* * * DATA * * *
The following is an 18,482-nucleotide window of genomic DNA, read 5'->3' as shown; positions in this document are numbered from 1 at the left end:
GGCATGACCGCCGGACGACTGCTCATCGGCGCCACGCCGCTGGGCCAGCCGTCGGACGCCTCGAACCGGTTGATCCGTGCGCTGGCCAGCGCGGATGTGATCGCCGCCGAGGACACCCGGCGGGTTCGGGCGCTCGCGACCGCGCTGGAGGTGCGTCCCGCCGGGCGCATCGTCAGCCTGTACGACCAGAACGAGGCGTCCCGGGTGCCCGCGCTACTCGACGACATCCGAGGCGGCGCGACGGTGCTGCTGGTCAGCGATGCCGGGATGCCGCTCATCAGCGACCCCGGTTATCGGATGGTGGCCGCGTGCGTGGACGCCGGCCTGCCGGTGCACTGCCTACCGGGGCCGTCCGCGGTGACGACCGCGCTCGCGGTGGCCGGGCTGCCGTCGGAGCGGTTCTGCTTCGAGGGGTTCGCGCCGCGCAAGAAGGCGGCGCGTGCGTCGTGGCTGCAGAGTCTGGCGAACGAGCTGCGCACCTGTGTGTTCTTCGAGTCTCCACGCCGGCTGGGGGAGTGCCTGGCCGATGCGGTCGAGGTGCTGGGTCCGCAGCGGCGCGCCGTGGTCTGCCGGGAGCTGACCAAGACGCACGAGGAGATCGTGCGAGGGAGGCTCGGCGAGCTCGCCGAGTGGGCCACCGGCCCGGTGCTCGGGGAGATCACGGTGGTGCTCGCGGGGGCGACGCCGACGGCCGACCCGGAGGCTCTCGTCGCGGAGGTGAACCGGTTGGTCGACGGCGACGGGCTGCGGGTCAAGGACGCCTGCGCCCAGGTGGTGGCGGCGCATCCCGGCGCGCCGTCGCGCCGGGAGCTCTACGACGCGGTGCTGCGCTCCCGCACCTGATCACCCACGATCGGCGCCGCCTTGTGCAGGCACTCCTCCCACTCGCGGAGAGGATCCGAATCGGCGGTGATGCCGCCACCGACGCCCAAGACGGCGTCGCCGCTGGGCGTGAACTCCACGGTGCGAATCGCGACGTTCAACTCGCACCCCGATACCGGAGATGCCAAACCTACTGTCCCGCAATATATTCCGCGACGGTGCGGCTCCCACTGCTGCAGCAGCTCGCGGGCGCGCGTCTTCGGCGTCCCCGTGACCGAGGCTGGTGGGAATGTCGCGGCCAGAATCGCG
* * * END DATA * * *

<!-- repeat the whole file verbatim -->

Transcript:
The following is an 18,482-nucleotide window of genomic DNA, read 5'->3' as shown; positions in this document are numbered from 1 at the left end:
GGCATGACCGCCGGACGACTGCTCATCGGCGCCACGCCGCTGGGCCAGCCGTCGGACGCCTCGAACCGGTTGATCCGTGCGCTGGCCAGCGCGGATGTGATCGCCGCCGAGGACACCCGGCGGGTTCGGGCGCTCGCGACCGCGCTGGAGGTGCGTCCCGCCGGGCGCATCGTCAGCCTGTACGACCAGAACGAGGCGTCCCGGGTGCCCGCGCTACTCGACGACATCCGAGGCGGCGCGACGGTGCTGCTGGTCAGCGATGCCGGGATGCCGCTCATCAGCGACCCCGGTTATCGGATGGTGGCCGCGTGCGTGGACGCCGGCCTGCCGGTGCACTGCCTACCGGGGCCGTCCGCGGTGACGACCGCGCTCGCGGTGGCCGGGCTGCCGTCGGAGCGGTTCTGCTTCGAGGGGTTCGCGCCGCGCAAGAAGGCGGCGCGTGCGTCGTGGCTGCAGAGTCTGGCGAACGAGCTGCGCACCTGTGTGTTCTTCGAGTCTCCACGCCGGCTGGGGGAGTGCCTGGCCGATGCGGTCGAGGTGCTGGGTCCGCAGCGGCGCGCCGTGGTCTGCCGGGAGCTGACCAAGACGCACGAGGAGATCGTGCGAGGGAGGCTCGGCGAGCTCGCCGAGTGGGCCACCGGCCCGGTGCTCGGGGAGATCACGGTGGTGCTCGCGGGGGCGACGCCGACGGCCGACCCGGAGGCTCTCGTCGCGGAGGTGAACCGGTTGGTCGACGGCGACGGGCTGCGGGTCAAGGACGCCTGCGCCCAGGTGGTGGCGGCGCATCCCGGCGCGCCGTCGCGCCGGGAGCTCTACGACGCGGTGCTGCGCTCCCGCACCTGATCACCCACGATCGGCGCCGCCTTGTGCAGGCACTCCTCCCACTCGCGGAGAGGATCCGAATCGGCGGTGATGCCGCCACCGACGCCCAAGACGGCGTCGCCGCTGGGCGTGAACTCCACGGTGCGAATCGCGACGTTCAACTCGCACCCCGATACCGGAGATGCCAAACCTACTGTCCCGCAATATATTCCGCGACGGTGCGGCTCCCACTGCTGCAGCAGCTCGCGGGCGCGCGTCTTCGGCGTCCCCGTGACCGAGGCTGGTGGGAATGTCGCGGCCAGAATCGCG